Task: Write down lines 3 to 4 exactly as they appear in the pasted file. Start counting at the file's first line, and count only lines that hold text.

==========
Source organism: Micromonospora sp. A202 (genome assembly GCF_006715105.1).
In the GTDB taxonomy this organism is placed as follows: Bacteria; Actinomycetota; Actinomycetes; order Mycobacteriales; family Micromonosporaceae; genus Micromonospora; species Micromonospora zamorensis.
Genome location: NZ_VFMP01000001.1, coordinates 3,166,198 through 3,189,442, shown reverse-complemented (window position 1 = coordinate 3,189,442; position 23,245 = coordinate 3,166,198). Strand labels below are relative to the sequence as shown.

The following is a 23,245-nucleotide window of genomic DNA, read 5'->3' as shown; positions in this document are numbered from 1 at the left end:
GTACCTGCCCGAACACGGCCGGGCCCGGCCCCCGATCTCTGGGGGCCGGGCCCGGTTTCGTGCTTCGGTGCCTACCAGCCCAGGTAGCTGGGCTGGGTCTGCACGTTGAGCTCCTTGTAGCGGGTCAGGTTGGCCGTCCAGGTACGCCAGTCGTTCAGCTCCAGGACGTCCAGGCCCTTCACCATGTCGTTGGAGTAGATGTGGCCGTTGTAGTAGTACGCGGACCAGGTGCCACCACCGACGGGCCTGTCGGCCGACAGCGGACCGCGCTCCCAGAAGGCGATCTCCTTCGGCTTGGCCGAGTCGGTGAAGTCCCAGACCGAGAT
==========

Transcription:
Genome location: NZ_VFMP01000001.1, coordinates 3,166,198 through 3,189,442, shown reverse-complemented (window position 1 = coordinate 3,189,442; position 23,245 = coordinate 3,166,198). Strand labels below are relative to the sequence as shown.

The following is a 23,245-nucleotide window of genomic DNA, read 5'->3' as shown; positions in this document are numbered from 1 at the left end: